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Businesses Under Siege by Criminals Threaten to Withhold Taxes, Police Cars Show up Within Days

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Days after businesses in the Fells Point section of Baltimore threatened Mayor Brandon Scott and other city officials with withholding taxes amid a crime wave, a police command post was set up in the neighborhood.

According to WBFF-TV, a mobile command center was set up.

Police Commissioner Michael Harrison on Thursday had promised an increase in officers and foot patrols as well as support from other police agencies.

“I want them laser-focused on scanning for weapons and potential incidents,” he said during a Thursday town hall that came two days after businesses demanded action.

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“When it comes to prostitution, public urination and defecation, and the illegal sale and consumption of alcohol and illicit drugs on the streets, we know these crimes are not as serious as the carjackings, shootings, and homicides that have become routine,” the business owners wrote.

“But, as this past weekend proved, a culture of lawlessness rarely remains confined to petty offenses and invariably leads to the kinds of violence and tragedy we witnessed late Saturday night.”

“So, to compel our leaders to do their job and to stand up for neighborhoods all across Baltimore, the undersigned parties are prepared to withhold our city taxes and minor privilege and permit fees and place those funds into an escrow account, which we will not release until and unless basic and essential municipal services are restored,” they added.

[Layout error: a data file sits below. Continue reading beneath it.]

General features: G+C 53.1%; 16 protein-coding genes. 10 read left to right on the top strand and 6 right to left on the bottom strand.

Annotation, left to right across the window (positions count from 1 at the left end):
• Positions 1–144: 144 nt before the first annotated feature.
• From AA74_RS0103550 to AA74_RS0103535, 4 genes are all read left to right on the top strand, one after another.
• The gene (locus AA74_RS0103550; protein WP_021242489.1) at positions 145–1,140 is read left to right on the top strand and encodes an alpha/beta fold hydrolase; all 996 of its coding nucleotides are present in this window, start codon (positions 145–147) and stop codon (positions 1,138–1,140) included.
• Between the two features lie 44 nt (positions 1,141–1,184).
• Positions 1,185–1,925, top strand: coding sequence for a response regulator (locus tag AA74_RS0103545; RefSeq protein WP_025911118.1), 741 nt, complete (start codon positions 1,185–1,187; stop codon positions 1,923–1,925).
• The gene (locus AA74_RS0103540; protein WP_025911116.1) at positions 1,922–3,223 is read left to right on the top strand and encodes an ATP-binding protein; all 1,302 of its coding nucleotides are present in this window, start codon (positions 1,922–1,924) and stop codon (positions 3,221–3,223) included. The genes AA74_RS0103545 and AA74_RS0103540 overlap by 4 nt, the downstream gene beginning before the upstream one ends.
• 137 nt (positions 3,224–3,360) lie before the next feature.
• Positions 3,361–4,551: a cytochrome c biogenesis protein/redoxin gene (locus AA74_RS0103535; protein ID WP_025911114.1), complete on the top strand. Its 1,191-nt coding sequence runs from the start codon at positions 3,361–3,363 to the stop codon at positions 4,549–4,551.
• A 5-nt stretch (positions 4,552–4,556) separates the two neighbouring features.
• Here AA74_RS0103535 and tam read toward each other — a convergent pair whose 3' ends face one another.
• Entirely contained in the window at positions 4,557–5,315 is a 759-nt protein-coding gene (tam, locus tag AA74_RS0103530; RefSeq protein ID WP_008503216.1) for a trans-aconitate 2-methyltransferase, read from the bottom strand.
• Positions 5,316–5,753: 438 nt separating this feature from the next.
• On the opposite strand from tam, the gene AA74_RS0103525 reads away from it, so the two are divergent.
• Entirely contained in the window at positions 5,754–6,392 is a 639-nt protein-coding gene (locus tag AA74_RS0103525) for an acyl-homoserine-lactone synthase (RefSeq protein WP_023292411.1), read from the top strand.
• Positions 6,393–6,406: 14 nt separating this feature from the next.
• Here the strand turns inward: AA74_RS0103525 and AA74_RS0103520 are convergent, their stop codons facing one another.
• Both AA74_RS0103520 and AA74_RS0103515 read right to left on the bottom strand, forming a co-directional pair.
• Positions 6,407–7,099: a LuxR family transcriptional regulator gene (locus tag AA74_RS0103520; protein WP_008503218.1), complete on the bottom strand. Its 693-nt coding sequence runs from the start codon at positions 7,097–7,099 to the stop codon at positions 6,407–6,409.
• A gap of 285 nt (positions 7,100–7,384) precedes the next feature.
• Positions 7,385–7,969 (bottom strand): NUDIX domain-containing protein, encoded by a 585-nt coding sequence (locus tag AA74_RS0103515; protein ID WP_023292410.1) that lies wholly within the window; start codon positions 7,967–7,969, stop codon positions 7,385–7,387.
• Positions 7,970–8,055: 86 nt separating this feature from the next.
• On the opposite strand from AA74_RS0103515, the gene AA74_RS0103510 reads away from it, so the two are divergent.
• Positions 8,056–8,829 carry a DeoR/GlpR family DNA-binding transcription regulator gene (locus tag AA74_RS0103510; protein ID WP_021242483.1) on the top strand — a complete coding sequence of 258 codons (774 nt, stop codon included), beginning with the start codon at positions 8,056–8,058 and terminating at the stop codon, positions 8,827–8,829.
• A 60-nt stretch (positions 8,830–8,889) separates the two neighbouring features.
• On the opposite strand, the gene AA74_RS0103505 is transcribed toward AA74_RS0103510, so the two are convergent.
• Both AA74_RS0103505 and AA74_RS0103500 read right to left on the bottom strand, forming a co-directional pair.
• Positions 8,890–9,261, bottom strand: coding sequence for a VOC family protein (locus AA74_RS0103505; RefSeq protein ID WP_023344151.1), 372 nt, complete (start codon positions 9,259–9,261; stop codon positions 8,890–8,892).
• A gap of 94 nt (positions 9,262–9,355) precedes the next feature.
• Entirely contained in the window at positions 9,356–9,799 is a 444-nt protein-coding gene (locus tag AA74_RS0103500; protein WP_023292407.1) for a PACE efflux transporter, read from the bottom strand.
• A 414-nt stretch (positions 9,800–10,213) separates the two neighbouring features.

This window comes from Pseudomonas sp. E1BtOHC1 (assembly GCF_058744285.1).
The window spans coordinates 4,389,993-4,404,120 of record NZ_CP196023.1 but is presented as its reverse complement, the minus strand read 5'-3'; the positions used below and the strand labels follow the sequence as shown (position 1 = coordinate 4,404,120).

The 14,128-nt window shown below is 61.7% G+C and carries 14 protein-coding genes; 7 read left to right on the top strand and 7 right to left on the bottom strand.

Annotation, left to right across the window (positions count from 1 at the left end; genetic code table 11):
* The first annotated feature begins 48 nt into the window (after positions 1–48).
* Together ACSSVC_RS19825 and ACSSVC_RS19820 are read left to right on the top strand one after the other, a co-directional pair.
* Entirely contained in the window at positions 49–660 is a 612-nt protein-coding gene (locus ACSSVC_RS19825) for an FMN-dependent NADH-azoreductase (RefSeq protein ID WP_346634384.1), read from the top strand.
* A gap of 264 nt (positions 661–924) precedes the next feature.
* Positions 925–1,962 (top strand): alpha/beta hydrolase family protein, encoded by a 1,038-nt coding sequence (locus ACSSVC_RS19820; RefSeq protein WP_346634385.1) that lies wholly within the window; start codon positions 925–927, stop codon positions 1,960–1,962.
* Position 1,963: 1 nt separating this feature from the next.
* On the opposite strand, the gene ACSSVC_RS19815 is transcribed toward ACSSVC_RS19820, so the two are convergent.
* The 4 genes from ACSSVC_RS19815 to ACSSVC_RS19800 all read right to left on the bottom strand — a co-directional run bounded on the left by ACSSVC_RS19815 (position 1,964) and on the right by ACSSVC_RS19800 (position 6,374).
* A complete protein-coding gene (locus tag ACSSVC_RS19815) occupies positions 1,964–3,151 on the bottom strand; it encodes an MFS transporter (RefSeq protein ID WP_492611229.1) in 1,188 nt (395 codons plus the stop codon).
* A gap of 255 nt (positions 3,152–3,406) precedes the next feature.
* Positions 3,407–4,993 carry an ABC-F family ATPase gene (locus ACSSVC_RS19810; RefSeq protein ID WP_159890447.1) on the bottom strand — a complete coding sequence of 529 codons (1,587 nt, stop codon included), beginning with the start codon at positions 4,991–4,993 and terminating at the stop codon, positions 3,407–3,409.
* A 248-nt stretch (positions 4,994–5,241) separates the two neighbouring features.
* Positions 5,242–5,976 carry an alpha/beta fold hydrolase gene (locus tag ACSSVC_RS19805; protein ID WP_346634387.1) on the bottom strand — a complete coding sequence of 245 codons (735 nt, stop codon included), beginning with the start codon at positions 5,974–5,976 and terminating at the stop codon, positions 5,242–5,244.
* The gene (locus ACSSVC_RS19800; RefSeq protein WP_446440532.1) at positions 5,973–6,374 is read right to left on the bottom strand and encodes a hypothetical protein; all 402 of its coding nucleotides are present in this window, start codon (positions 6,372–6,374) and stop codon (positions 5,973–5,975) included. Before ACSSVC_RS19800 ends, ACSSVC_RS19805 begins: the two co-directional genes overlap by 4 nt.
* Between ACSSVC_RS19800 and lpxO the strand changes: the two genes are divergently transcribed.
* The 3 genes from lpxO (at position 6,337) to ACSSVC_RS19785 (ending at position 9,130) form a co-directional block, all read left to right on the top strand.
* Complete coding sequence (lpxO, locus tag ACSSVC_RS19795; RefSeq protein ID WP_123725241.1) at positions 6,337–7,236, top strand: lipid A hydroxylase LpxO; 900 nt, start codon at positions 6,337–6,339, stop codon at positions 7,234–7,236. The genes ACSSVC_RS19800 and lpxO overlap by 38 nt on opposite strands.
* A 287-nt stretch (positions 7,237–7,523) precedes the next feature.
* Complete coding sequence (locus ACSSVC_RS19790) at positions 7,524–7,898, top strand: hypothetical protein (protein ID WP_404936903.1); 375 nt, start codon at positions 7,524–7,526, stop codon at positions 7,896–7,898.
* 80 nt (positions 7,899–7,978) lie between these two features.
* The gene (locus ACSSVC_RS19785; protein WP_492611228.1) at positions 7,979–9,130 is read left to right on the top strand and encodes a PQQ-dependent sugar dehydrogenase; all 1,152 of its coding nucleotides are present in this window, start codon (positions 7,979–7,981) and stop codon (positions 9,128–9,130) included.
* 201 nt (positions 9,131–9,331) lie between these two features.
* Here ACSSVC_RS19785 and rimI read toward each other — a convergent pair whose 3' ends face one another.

The response left some unhappy. WBAL-TV said some business owners told the station that road closures and increased security may keep customers away.

Others said the police presence was welcome.

“I’m really glad that it’s here. I personally have never experienced any bad things, but after seeing the videos, I was very concerned and I kind of made the decision to not come down here again, and then I thought, ‘Well, you want to support your city,'” said resident Renee Bicknell.

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One commentator said security is essential for an economic revival.

“You hear a lot of suburbanites say we don’t come to Baltimore City anymore. They actually sometimes say it with pride. It’s not something to be proud about, but it does hurt business. The fact that these issues of violence have become more prominent in Fells Point is a real problem not just for Fells Point but the broader city,” economist Anirban Basu said, according to WBFF-TV.

“What are the three industries that were really hurt by the pandemic? Retail trade, restaurants, hotels. What does Fells Point offer to visitors? Largely retail, restaurants and hotels. The industries are trying to bounce back from this pandemic are most hurt by these types of events,” he said.

Business owner Nick Johnson said the response to the letter might have been an over-reaction, according to WBAL-TV.

Johnson noted that the police mobile command center was parked in front of his restaurant.

“I hope this was just a convenient parking space for them,” Johnson said.

“I hope this isn’t some sort of petty thing, and I hope this was just a convenient parking space for them.”

He said businesses wanted to be protected, not smothered.

“As a result of our letter, somehow, it was conflated to, ‘Let’s add more barricades, let’s increase the scope of the closures and let’s bring a police force into this community.’ It’s not what we want. It’s not what we asked for,” Johnson said.

This article appeared originally on The Western Journal.

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